Kenneth Ward was found guilty Wednesday of second-degree burglary for trying to shut off an oil pipeline Oct. 11 at a Kinder Morgan facility west of Burlington.
The jury found Ward, 60, guilty of burglary after a two-day trial, but a mistrial was declared on a charge of criminal sabotage after the jury failed to reach a verdict.
This was Ward’s second trial on each of the charges. His first trial ended in a mistrial Feb. 1 after jurors failed to reach a verdict on each of the charges.
His sentencing is scheduled for June 22.
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Skagit County prosecutor Sloan Johnson argued during trial that Ward’s actions were criminal.
Ward of Corbett, Oregon, testified in both trials that he targeted the pipeline in an attempt to raise awareness about climate change and to inspire a transition off fossil fuels.
Many attended the trials to support Ward’s message, including camera crews for a documentary film about Ward and his role in environmental activism.
Ward testified that learning of the threats posed by rising temperatures, melting ice and sea level rise due to climate change caused him to worry about the future of the planet for his son.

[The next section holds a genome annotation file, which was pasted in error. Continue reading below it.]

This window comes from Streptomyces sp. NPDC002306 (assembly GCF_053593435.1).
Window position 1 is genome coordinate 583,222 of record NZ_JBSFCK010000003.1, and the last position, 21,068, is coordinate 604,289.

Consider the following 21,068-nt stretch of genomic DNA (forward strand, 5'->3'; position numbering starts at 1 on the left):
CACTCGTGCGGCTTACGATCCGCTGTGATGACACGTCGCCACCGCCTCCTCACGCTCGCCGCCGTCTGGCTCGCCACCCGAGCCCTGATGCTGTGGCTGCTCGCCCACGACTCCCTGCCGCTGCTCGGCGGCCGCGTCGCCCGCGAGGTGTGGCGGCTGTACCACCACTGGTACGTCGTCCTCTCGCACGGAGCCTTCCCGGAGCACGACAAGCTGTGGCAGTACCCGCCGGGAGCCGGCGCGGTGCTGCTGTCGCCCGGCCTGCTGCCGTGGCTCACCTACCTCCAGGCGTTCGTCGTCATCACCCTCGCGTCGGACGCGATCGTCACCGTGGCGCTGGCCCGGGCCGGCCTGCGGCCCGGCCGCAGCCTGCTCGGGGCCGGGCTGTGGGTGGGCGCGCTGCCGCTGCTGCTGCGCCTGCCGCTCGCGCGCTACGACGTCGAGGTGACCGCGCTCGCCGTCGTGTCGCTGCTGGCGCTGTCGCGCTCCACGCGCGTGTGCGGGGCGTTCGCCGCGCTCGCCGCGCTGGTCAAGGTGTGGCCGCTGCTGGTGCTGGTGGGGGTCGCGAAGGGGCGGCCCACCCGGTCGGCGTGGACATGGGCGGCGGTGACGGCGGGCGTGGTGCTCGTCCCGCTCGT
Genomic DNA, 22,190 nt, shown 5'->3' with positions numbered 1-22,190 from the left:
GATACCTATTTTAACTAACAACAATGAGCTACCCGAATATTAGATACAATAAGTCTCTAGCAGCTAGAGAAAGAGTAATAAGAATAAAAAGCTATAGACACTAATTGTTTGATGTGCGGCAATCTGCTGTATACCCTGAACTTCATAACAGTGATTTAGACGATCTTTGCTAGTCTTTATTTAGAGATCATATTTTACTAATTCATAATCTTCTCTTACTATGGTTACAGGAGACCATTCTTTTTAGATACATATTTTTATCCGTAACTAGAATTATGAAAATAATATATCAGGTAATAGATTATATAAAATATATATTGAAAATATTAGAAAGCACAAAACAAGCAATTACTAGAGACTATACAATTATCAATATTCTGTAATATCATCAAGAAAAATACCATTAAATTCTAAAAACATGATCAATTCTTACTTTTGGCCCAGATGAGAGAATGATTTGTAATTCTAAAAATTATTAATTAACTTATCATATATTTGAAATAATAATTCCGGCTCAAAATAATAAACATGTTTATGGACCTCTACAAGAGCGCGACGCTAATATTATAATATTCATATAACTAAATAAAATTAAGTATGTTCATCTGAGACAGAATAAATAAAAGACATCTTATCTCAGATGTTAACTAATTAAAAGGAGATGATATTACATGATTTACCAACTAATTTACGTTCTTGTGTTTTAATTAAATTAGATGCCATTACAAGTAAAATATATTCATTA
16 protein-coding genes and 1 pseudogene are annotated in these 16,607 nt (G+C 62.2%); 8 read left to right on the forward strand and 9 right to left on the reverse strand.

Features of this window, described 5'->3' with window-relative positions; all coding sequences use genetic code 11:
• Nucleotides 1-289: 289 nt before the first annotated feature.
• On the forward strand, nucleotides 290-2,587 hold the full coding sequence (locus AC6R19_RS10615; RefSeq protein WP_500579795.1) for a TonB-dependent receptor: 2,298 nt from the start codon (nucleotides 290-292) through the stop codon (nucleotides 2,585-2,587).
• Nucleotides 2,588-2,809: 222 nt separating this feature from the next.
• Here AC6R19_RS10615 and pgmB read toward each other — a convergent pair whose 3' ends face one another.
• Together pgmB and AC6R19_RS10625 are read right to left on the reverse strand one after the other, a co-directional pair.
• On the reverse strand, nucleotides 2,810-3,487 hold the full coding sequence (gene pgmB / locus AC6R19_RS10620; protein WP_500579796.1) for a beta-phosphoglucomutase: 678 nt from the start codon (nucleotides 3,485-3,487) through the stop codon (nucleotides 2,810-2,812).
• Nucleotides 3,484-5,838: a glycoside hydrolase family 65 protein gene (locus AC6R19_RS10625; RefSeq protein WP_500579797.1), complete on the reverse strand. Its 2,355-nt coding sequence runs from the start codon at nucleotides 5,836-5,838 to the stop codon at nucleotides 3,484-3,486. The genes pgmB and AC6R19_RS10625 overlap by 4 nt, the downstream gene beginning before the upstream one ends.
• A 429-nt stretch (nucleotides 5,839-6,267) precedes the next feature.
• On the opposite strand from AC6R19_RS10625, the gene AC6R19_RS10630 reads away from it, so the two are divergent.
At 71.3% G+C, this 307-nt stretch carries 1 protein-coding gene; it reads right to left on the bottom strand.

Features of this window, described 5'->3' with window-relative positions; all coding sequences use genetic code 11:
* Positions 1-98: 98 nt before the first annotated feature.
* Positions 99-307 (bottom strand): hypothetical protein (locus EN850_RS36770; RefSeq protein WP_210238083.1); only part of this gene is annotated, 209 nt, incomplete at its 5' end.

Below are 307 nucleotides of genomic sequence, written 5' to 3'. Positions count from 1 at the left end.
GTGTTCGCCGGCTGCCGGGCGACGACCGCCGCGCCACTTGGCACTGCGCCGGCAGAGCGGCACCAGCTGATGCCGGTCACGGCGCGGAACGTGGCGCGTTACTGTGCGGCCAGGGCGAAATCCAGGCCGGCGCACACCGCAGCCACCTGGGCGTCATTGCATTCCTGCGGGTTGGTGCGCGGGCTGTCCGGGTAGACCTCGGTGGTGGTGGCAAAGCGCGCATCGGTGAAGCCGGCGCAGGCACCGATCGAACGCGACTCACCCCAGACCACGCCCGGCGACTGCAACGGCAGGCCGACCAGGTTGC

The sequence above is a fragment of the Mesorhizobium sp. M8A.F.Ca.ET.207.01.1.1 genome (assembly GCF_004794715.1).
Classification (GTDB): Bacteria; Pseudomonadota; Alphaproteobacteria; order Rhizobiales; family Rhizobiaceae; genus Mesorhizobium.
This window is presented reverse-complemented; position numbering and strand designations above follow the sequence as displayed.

Skagit County Prosecuting Attorney Rich Weyrich told the Skagit Valley Herald earlier this year that he believes Ward’s case marks the first time climate change arguments have been made in Skagit County Superior Court.
In a video of the trial posted to the Facebook group Shut it Down – Climate Direct Action, defense lawyer Lauren Regan of the Civil Liberties Defense Center told jurors during closing arguments that Ward took the decision to act very seriously.
Ward was one of several activists who broke into pipeline facilities in four states Oct. 11 and attempted to shut them down. Each targeted pipelines that carry Canadian tar sands oil into the United States.
“They (the activists) weren’t there to damage property … they weren’t there to harm anyone. In fact, just the opposite, they were there to prevent harm … “ Regan said in the video.
Ward’s sentencing hearing on the burglary conviction is June 22. He faces up to 10 years in prison and/or up to $20,000 in fines.
Ward said he plans to appeal the conviction.
Judge Michael Rickert ruled before the start of the first trial that climate scientists and civil disobedience experts could not be called to testify in Ward’s defense, citing irrelevancy, according to court documents.
Their testimony would have been part of what is called a necessity defense, which asserts that a criminal act was necessary to avoid harm, and that no legal alternative was available.
After the verdict Wednesday, Ward said he was able to speak with several of the jurors about their decisions in the trial.
He said he was heartened that some of the jurors said there could have been a different outcome if the jury has been allowed to hear a necessity defense.
“Even a little bit of climate change argument was compelling for them (jurors),” Ward said.